Well, I’m so glad I did! What an interesting and absorbing read. Different to anything I’ve read recently this was a marvellous mix of different elements from the supernatural ,to historical influences, to physiological drama. Full of subtle but oh so effective descriptive narrative and a storyline that had me questioning, at times, what on earth was going on! (in a good way). I really felt I was on a truly unpredictable quest up and down the east coast.
We meet young Jen who is from Ely in Cambridgeshire and studying at York University. She has parents back in Ely, a brother called Danny, plus her friend Rebecca and a new boyfriend Finn at uni. She loves to read and wonderfully intertwined into the narratives are books/stories that Jen has read or reading now.
Jen likes to visit the Cathedrals and churches at both Ely and York and early on in the book we hear of her visiting the statue of St Etheldreda. In 657AD St. Etheldreda, a princess of Anglia and Queen of Northumbria, fled from St Abbs in Scotland to Ely Catherdral in Cambridgeshire, a journey of around 500 miles. In 2015, funded by the Arts Council, the author followed in her footsteps and walked the same distance in five stages, as research for East Coast Road, and it is this story that the author wonderfully blends into the storyline.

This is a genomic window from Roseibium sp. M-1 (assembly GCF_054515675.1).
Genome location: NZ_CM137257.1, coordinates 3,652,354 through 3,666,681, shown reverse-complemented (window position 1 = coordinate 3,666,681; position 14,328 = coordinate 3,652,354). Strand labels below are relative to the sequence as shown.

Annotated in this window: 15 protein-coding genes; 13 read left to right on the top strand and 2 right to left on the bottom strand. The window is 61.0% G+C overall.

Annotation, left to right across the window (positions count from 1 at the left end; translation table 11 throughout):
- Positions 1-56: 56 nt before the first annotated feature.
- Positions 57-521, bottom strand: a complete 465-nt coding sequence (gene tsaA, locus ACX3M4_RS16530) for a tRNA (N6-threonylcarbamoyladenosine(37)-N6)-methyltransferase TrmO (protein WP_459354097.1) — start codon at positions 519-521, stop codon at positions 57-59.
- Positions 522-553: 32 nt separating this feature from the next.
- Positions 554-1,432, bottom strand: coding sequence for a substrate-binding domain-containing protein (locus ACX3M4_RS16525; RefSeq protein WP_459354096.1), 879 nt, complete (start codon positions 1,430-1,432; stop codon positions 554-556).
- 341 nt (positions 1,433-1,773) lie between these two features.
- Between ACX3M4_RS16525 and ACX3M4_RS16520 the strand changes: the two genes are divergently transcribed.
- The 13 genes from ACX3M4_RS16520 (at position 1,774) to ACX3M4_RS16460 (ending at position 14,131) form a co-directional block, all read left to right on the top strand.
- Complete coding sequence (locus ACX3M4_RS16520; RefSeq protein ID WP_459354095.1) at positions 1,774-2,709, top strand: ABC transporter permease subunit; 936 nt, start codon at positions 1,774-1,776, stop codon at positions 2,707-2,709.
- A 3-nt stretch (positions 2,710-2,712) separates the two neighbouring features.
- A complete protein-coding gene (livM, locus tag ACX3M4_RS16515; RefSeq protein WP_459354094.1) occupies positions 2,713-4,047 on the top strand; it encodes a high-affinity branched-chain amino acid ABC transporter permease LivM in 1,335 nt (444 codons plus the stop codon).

Jen comes across as a slightly delicate individual at the beginning of the book and there is a sense that something bad has occurred in her recent past. It is through the people she meets during the summer vacation and the journey she takes, that we learn more about her and her family. The countryside and coast from Scotland, all the way down to Ely, are wonderfully evoked as to are the brilliant cast of characters that we meet along the way. It’s a slightly difficult novel to review, not only because it’s mix of genre, but also because this book plays wonderful ‘tricks’ with the reader and to know more of the plot would destroy this for anyone yet to have read it.